Virtual concert - Friday, November 6, 2020 8 pm
This virtual concert presents full length performances never released before

Nurhan Arman, Conductor

MOZART 'The Hunt' K 458 
PROKOFIEV Chamber Symphony No. 1 opus 50a 
Virtual Concert sponsor Sinclair Consulting Services Inc.

To view this virtual concert anytime between November 6 and December 2, 2020 

Program notes
‘The Hunt’ String Quartet No. 17, K 458              Wolfgang Amadeus Mozart
Orchestral version by Nurhan Arman                          (1756 - 1791)                   
Mozart revered Joseph Haydn as a man and loved his music, and famously dedicated a set of six string quartets to him. Excerpts from Mozart’s dedication, from the first published edition of the quartets, show the depth of his regard:

“To my dear friend Haydn… A father who had decided to send his children into the world at large thought it best to entrust them to the protection and guidance of that famous man who fortunately happened to be his best friend as well. Behold here, famous man and dearest friend, my six children. They are, to be sure, the fruit of long and arduous work, yet some friends have encouraged me to assume that I shall see this work rewarded to some extent at least, and this flatters me into believing that these children shall one day offer me some comfort. You yourself… have shown me your approval of them during your last sojourn [in Vienna]. Your praise, above all… makes me hope that they shall not be entirely unworthy of your good will.  - W.A. Mozart”

Mozart himself did not give any of the quartets in this set titles, but the fourth was later nicknamed “The Hunt.” It is an apt title, because the opening theme is reminiscent of hunting-horn calls and provides all the material that canters through a jolly first movement. The second movement minuet is more serious, but contains a delectable trio section that makes it difficult to refrain from dancing. This is followed by what is arguably the most intense movement in the entire set of six quartets, an Adagio that could almost belong to the Romantic era. The fleet Rondo Finale is straightforwardly charming, a lighthearted dessert after the intensity of the third movement.

Chamber Symphony op. 50a                                                 Sergei Prokofiev
Orchestral version by Nurhan Arman                                      (1891-1956)

During his lifetime, Prokofiev did not produce much chamber music, and only wrote two string quartets. He preferred larger works and bigger sounds. When he studied with Rimsky-Korsakov he was asked to transcribe a Beethoven sonata for string quartet. "I felt the urge to score it for a full orchestra," wrote Prokofiev, "… a string quartet seemed lacking in tone-colour-possibility because we weren't able to get the maximum out of it"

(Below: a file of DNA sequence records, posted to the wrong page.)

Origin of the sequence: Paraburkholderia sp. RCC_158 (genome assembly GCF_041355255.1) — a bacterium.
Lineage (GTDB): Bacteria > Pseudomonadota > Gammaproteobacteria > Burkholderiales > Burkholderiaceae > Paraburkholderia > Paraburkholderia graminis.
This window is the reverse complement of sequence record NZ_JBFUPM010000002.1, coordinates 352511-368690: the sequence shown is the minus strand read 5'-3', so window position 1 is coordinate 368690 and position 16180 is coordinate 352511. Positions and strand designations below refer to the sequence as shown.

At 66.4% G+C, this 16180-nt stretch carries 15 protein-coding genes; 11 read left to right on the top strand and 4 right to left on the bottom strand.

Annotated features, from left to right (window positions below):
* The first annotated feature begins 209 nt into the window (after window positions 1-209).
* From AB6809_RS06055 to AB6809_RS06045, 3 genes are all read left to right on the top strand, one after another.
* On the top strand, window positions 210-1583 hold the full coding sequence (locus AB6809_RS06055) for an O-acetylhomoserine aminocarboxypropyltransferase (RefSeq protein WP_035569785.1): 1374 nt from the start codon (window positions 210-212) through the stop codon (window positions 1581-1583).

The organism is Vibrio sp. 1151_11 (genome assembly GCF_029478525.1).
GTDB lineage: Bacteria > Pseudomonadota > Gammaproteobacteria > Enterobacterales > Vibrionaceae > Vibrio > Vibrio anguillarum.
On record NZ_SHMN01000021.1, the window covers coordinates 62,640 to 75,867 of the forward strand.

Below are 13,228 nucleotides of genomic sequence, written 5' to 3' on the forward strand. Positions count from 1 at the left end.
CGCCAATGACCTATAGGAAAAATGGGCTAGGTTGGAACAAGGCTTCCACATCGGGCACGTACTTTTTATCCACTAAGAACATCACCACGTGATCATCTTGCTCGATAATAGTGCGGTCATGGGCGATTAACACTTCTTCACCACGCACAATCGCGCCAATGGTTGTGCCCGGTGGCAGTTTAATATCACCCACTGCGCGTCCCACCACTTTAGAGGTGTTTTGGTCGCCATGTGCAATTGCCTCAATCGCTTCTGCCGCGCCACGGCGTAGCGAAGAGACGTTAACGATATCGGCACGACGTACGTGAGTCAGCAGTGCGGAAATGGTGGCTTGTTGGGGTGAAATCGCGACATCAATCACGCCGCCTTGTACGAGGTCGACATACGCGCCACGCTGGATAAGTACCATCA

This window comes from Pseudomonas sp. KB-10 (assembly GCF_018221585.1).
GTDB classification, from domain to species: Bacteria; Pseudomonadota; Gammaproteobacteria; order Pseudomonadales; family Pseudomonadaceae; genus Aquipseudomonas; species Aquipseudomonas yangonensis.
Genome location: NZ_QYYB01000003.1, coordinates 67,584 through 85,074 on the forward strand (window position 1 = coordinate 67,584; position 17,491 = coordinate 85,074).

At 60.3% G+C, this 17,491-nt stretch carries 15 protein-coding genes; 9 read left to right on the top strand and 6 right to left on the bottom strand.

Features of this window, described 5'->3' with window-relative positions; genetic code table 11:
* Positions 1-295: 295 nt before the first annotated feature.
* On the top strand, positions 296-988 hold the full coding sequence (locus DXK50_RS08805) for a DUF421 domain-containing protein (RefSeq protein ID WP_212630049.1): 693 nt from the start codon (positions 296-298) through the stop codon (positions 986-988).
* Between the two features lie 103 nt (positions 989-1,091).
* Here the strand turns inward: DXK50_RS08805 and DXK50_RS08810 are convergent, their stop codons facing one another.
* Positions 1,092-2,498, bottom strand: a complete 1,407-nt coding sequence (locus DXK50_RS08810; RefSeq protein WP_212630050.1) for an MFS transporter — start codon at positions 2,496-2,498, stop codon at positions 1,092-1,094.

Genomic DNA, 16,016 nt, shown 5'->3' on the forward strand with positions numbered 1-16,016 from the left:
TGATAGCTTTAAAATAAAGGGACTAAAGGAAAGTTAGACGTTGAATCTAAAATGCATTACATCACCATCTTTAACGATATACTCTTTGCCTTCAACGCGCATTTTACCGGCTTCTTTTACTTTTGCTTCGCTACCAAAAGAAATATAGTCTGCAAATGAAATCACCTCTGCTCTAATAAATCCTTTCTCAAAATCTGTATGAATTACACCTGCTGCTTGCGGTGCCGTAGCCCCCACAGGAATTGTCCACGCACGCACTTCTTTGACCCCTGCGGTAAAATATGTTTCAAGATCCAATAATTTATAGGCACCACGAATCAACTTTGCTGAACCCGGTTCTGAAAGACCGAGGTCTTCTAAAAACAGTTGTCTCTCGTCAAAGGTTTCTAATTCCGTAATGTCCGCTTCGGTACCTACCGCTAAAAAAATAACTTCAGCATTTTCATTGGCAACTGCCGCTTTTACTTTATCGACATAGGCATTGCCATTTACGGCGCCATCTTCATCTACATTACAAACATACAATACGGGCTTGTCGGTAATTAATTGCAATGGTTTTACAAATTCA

"Before starting work on the String Quartet No. 1 in B minor, Opus 50," Prokofiev wrote in his autobiography, "I studied Beethoven's quartets, chiefly in railway carriages on my way from one concert to another… Perhaps this explains the somewhat 'classical' idiom of the first movement of my quartet." But, it is interesting to note, what seemed so "classical" to Prokofiev then, appears to us, over sixty years later, as almost archetypically Prokofiev in style. According to Prokofiev, the quartet has "two distinctive features, first, the finale (the most significant movement, Prokofiev believes) is the slow movement and, secondly, the key of B minor is just a half tone below the limits of the cello and viola range. This involves a number of difficulties in writing the music." After hearing the Quartet performed in Moscow on 5 October 1931 performed by the Roth String Quartet, Soviet composer Nikolay Miaskovsky (1881-1950) wrote of his friend's work in a letter to critic Boris Asafyev (1884-1949): "…The composition is completely free of effects, something quite surprising for Prokofiev… There is true profundity in the sweeping melodic line and intensity of the finale. This movement strikes deep…"

Sinfonia Toronto now in its 22nd season, has toured twice in Europe, in the US, South America and China, receiving glowing reviews. It has released four CD’s, including a JUNO Award winner, and performs in many Ontario cities. Its extensive repertoire includes all the major string orchestra works of the 18th through 21st centuries, and it has premiered many new works. Under the baton of Nurhan Arman the orchestra’s performances present outstanding international guest artists and prominent Canadian musicians.  

Maestro Nurhan Arman has conducted throughout Europe, Asia, South America, Canada and the US, returning regularly to many orchestras in Europe. Among the orchestras Maestro Arman has conducted are the Moscow Philharmonic, Deutsches Kammerorchester Frankfurt, Filarmonica Italiana, St. Petersburg State Hermitage Orchestra, Orchestre Regional d’Ile de France, Hungarian Symphony, Arpeggione Kammerorchester, Milano Classica and Belgrade Philharmonic.

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